The first time Buffy kissed Angel while he was “vamped out,” my heart skipped a beat. That moment, that explicit embrace of the monstrous, spoke to something that I already knew lived deep inside of me. Because, you see, Angel was far from the first creature (of the night or otherwise) that took my heart. There’s no denying it: my name is Jennifer, and I love monsters.
From romantic leads like the Beast in Beauty and the Beast to villains like Ferngully’s Hexxus, I’ve been crushing on creatures of all types since I was a kid. It should come as no surprise that my first serious entry into the world of romance was Laurell K. Hamilton. In an act of teenage brazenness I’m pretty horrified by today, I actually used to bring each new Anita Blake or Merry Gentry novel to school with me, reading between class periods and keeping the PG-13 covers concealed beneath my school agenda. But I had to know what was going to happen to the newest vampire, shifter, or fey on the scene! I’ve always preferred a touch of the supernatural in my romance, and, specifically, in my romantic leads.
Thanks to the critical and commercial success of The Shape of Water as well as the huge boom of self-published creature-based erotica, monsters and romance have been a major topic of discussion lately. The world has once again discovered what so many of us have always known: some people dig the big, the bad, and the beastly. So many monster movies of the past, like King Kong or The Creature From the Black Lagoon, involved an element of sexual danger. The monster is a threat to the beautiful blonde heroine….or is it? These creatures are drawn to the ingenue, often to their own destruction. Every once in a while, though, those beautiful heroines love them back. To some, it’s a mystery how beauty can learn to love a beast, but when you put aside the fur and the fangs, I don’t think we’re so different.
Power dynamics are a huge part of so many romance stories, whether we acknowledge them or not. If we didn’t enjoy power dynamics, there would be no dukes falling in love with penniless maidens, no billionaires romancing their spunky secretaries. When one (or more…) of the romantic leads is a monster, that turns a certain amount of that power differential into a question of physical danger. Instead of the social power that most male romantic leads wield, the monster man has physical power. He may bite. (At least, I hope he will…) The idea of a “bad boy” or “alpha male” type is so popular in romance, and I just really have a hard time suspending my disbelief enough to be interested in a romantic lead who’s kind of a jerk. I always end up going, “girl, you deserve so much better than him,” and yet, I’m totally okay with my heroines falling in love with a guy who might literally eat her. It seems contradictory at first, but it’s important to me that there’s a level of respect between romantic partners, even in fiction. A monster gives me that edge of a threat that some people like to get from a bad boy with a potential for physical damage instead of emotional suffering.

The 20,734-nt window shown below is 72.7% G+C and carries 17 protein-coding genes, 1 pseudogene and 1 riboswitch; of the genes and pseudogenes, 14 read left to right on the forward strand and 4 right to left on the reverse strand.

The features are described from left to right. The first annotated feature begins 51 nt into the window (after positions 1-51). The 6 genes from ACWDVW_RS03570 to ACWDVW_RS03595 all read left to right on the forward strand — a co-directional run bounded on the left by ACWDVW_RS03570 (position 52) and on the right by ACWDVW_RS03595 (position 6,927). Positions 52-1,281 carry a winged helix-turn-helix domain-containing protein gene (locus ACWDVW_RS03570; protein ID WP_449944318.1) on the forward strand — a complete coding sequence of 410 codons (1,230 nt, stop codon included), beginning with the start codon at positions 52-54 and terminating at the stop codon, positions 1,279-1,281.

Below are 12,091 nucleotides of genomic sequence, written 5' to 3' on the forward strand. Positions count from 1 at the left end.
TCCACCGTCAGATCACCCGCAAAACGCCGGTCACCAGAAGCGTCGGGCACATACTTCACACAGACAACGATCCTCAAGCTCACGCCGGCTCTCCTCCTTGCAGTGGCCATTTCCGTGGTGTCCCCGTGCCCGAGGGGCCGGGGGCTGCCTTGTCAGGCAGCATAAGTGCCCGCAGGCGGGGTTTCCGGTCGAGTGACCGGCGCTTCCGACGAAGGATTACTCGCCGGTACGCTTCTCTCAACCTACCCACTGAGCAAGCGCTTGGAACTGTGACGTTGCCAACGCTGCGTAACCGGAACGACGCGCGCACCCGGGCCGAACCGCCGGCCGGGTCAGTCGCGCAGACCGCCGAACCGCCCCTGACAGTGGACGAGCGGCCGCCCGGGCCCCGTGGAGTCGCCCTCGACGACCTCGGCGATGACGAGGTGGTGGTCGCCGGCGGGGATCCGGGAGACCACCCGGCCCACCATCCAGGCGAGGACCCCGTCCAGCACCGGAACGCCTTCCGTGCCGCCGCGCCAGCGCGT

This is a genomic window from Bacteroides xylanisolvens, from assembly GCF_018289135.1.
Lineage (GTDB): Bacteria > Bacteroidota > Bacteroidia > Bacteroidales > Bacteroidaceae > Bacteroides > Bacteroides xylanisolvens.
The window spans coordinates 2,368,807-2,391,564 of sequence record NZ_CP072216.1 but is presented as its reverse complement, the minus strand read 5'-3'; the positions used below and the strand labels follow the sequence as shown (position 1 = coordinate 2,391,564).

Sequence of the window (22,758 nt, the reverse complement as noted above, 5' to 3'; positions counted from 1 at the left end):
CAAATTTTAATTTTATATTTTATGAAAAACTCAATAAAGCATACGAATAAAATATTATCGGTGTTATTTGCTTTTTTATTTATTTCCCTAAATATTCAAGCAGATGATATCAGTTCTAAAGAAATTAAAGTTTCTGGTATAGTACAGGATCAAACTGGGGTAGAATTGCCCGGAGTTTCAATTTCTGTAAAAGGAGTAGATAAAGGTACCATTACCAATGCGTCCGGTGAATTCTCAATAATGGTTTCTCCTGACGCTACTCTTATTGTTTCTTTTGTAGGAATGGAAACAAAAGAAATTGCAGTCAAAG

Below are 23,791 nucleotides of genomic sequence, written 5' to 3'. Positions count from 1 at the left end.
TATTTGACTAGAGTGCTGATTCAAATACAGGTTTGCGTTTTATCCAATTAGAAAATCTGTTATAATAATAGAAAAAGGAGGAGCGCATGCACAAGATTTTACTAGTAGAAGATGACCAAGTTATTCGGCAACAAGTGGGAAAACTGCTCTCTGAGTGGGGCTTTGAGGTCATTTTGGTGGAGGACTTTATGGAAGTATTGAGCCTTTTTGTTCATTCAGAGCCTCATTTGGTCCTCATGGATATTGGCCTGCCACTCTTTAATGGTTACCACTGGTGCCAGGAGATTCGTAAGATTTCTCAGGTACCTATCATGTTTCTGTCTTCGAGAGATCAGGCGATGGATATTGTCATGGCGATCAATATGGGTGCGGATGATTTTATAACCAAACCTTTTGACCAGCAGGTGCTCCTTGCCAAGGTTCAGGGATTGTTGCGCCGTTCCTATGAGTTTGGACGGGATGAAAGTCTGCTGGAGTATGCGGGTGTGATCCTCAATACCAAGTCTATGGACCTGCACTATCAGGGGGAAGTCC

In addition to that delicious hint of danger, one of the elements that has always drawn me to monster love stories is the way they play with attraction that’s outside the norm. Whether he’s an incredibly sexy vampire with those unfortunate fangs or a full-on fish creature, a monster man usually has something about him that doesn’t fit into our society’s model for an attractive man. Sure, sometimes that turns out more hilarious than sexy (i.e. Edward Cullen’s “This is the skin of a killer!”), but on the whole, it’s one of my favorite tropes. As someone who falls a little more on the “unconventional” side of beauty myself, it feels good for a story to say that you can be unconventional, unusual, or even downright unearthly and still be attractive, still be loved.
I can think of no better way to leave you than with a few of my personal favorite sexy monsters. Read on and enjoy, my fellow weirdos. Read on.
Tomas from The Silvered by Tanya Huff
Though this one is definitely more on the side of fantasy with very light romantic elements, the intriguing werewolf and magical world building still had this monster fan enraptured
Cathal from Highland Dragon Warrior by Isabel Cooper
A wacky combination is pretty much always the way to my heart, and it’s hard to resist a dragon shifter who is also a Scottish laird. Two quality romance tropes in one!
Sholto from the Merry Gentry books by Laurell K. Hamilton
Alright, I have to confess that I am super not up to date on this series, but since they were some of my formative romance book, I had to include a shoutout to a quality tentacle boy.